Task group to draw up energy guide for net zero buildings

This blog was originally posted by PlaceTech. on July 15, 2020. 

The UK Green Building Council has pulled together a group of property companies to develop guidance on the procurement of renewable energy and carbon offsets for the built environment sector.

This work will build on UKGBC’s Net Zero Carbon Buildings Framework, which was developed to build industry consensus on the definition of a net zero carbon building for both construction and operation. The framework encourages reductions in whole life carbon and improvements in energy efficiency as the most important steps in decarbonising buildings but recognises that the procurement of renewable energy and offsets can also play a role in a building’s net zero transition.

The new task group will develop guidance for procuring renewable energy, provide a set of principles for offsetting outstanding carbon balance and set a transition plan for phasing out the future use of offsets. This guidance will support those using UKGBC’s framework to develop net zero carbon buildings and built environment businesses setting their own net zero strategies.

This project forms part of UKGBC’s Advancing Net Zero Programme, which has been made possible this year thanks to the support of lead partner the Redevco Foundation, and programme partners BAM Construct UK, Berkeley Group, Grosvenor Britain & Ireland, Hoare Lea and JLL UK.

UKGBC will undertake a consultation on the draft guidance in autumn 2020 to capture perspectives from across the industry.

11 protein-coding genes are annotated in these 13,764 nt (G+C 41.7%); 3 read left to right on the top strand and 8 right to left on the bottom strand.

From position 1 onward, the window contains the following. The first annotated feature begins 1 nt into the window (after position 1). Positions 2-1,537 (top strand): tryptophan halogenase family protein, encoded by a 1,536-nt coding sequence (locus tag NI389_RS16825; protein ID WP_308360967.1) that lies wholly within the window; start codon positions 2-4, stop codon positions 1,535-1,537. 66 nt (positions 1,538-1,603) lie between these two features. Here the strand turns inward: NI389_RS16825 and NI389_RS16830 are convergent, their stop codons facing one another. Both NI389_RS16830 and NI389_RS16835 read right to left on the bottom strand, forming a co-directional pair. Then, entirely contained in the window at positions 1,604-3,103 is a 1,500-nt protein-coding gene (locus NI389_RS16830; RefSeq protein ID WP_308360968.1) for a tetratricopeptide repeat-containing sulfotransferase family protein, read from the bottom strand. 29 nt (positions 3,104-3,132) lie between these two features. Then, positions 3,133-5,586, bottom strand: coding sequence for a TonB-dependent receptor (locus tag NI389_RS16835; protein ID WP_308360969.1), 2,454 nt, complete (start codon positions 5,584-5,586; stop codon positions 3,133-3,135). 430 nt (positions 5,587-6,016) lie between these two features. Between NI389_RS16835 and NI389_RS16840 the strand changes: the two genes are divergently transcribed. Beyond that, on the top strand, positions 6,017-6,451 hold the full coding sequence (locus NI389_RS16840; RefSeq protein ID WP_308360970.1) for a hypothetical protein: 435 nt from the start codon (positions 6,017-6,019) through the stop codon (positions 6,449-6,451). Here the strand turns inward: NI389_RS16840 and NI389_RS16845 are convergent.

Emily Huynh, technical advisor at UKGBC, said: “The importance and urgency for the built environment to decarbonise cannot be understated. It is critical that action is taken now to promote a more rapid step change in our transition to net zero, and many businesses are now grappling with the practical steps they will need to take.

“This new task group will work together to develop guidance that provides clarity on how best to address residual emissions during this transition, through the procurement of renewable energy and the use of carbon offsets where applicable. The group’s work will help demystify how practitioners can go about procuring quality renewable energy and offsets as the industry pursues a consistent and ambitious trajectory to net zero carbon.”

The task group is being supported by, and includes representation from, the following trade associations, professional institutions, and non-profit organisations:

  • BBP
  • BPF
  • Energy Institute
  • IEMA
  • Passivhaus Trust
  • REA
  • RIBA
  • RICS
  • SEA

The task group includes representatives from the following organisations:

  • Acclaro Advisory
  • amber energy®
  • ARUP
  • BRE
  • Burges Salmon LLP
  • Carbon Intelligence
  • Carbon Trust
  • The Crown Estate
  • Currie & Brown
  • Hilson Moran
  • Hoare Lea
  • JLL
  • Landsec
  • Max Fordham LLP
  • Peel L&P
  • Syzygy Consulting
  • Turley
  • Verco
  • Willmott Dixon

In April 2019, UKGBC published ‘Net Zero Carbon Buildings: A Framework Definition’ which set in place a path to achieve net zero carbon buildings in both construction and operation. This outlined five key steps to net zero, the results of which must then be independently verified and publicly disclosed:

  • Establish Net Zero Carbon Scope
  • Reduce Construction Impacts
  • Reduce Operational Energy Use
  • Increase Renewable Energy Supply
  • Offset Any Remaining Carbon

These steps were built upon the overarching principles that placed the onus on the Polluter to pay; emphasised the importance of measurement and transparency; and to encourage action today and tighten requirements over time.

It is for this latter reason that offsetting residual carbon emissions have been included as the last step – i.e. to aid the transition to net zero. UKGBC recognises that there may be instances where net zero carbon in construction or operations is not currently feasible without offsetting the remaining carbon balance once all other prior Framework steps have been exhausted. It must be noted however, that carbon offsetting is not considered a solution to net zero. As a result, this guidance will also set out a transition plan for phasing out the future use of offsets for net zero carbon buildings.